Millions of people live in shantytowns across the world, many in corrugated-iron-roofed shacks with no windows. This leaves the residents with the choice of living in complete darkness or running expensive electric bulbs (if electricity is even available to them).
Liter of Light has a solution which is so mind-bogglingly simple that it is pure brilliance:
Austen's manuscript ended up selling for £990,000 (US$1.6 million)! It was purchased by Oxford University's Bodleian Library.
Original Post: 7/13/2011
The Watsons, an unfinished manuscript by Jane Austen is to be auctioned by Sotheby's tomorrow and is expected to sell for over $330,000. Apparently, Austen worked on The Watsons in 1804, after she'd drafted Sense and Sensibility, but abandoned it the same year.
Who among us doesn't suffer from information overload? But information can and should be a beautiful thing, and no where is it displayed more beautifully than at informationisbeautiful.net
created by David McCandless, a London-based author, writer and designer whose passion is visualizing large quantities of information with nary a boring Powerpoint chart to be found!
Here are some of my favorites. Click on the image to go to the original post which usually includes the sources used to create the chart.
That a movie of J.R.R. Tolkein's The Hobbit is in production has been known for some time, but what I didn't realize is that the plans are for not one but two movies. The first, "The Hobbit: An Unexpected Journey", will open in December 2012 (as will, incidentally, a movie of Life of Pi). The second, "The Hobbit: There and Back Again", will open in December 2013.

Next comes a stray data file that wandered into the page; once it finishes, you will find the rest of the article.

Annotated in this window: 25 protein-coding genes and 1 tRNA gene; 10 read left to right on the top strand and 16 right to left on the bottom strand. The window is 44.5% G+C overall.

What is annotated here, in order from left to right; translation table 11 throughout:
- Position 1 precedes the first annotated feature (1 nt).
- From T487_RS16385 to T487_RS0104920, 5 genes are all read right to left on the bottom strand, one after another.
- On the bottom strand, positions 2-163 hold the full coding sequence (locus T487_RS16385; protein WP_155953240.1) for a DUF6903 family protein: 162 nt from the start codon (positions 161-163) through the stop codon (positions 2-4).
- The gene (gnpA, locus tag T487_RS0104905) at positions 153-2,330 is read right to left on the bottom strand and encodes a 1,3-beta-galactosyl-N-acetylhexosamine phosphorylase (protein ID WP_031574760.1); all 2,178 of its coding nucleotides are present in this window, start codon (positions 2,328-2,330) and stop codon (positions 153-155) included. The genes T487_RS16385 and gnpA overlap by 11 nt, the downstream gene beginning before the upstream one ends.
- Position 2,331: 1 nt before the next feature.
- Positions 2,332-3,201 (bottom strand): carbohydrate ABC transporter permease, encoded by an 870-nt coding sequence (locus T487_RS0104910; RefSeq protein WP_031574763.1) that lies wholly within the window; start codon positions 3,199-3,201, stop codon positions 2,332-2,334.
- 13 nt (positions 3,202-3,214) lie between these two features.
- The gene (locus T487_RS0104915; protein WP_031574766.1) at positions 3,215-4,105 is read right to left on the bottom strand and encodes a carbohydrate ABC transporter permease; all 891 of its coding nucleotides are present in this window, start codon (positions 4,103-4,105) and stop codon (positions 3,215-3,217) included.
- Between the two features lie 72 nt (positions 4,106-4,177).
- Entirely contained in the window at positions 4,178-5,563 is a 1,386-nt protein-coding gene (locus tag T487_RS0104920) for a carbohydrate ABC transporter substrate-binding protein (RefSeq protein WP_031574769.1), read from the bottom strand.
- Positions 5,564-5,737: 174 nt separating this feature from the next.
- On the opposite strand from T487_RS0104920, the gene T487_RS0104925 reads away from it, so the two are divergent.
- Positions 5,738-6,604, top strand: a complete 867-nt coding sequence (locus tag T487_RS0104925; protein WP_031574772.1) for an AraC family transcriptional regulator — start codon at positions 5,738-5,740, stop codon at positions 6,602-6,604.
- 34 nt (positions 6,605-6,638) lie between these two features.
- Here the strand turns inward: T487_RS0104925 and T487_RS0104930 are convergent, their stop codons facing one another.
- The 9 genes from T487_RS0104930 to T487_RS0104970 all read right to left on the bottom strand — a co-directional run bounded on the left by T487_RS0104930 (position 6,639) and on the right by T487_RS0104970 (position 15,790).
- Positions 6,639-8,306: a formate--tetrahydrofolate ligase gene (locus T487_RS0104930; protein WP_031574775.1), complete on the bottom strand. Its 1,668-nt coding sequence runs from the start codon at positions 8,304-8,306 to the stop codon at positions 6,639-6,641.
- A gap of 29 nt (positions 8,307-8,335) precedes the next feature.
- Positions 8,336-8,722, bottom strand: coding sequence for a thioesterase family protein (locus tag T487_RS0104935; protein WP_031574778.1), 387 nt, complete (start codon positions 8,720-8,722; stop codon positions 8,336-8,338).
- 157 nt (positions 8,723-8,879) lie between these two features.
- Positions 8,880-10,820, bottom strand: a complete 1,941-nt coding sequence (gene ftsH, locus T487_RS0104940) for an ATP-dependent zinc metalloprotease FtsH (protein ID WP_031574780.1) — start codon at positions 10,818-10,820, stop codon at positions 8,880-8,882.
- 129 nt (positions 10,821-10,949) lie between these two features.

It will be interesting to see how the director strings out The Hobbit, a rather short and simple story compared to The Lord of the Rings, into two movies.I'm also intrigued to see how the actors who are reprising their roles from the "Lord of the Rings" (filmed a decade ago) will manage to handle the aging process.
You may already know of Taylor Mali, if so, there's no need for an introduction, just scroll down to be reminded of two of his best known poems, starting with "The Impotence of Proofreading".
All 42 of Mary Higgins Clark's books to date have been bestsellers, she's spent a collective 355 weeks on the New York Times best-seller lists, sold more than 100 million copies in the USA, and many more millions across the other 33 countries where her books are sold, including 24 million in France. Her latest book, publishing in time for Mother's Day, is predicted to sell at least 3.5 million copies.
But Ms Clark and her publisher now face a quandary. At 83 years of age, the doyenne of the wholesome thriller (no unmarried couples living together, no swearing and no graphic scenes), who collected 40 rejection slips before her first story was published in 1956, is facing the question of how to maintain her brand in the "twilight of her career" (as The Wall Street Journal puts it) and after she's gone. The same question must be very much top of mind for her publisher, Simon & Schuster, who've been able to rely on their top-selling author to help keep them in the black for many a year.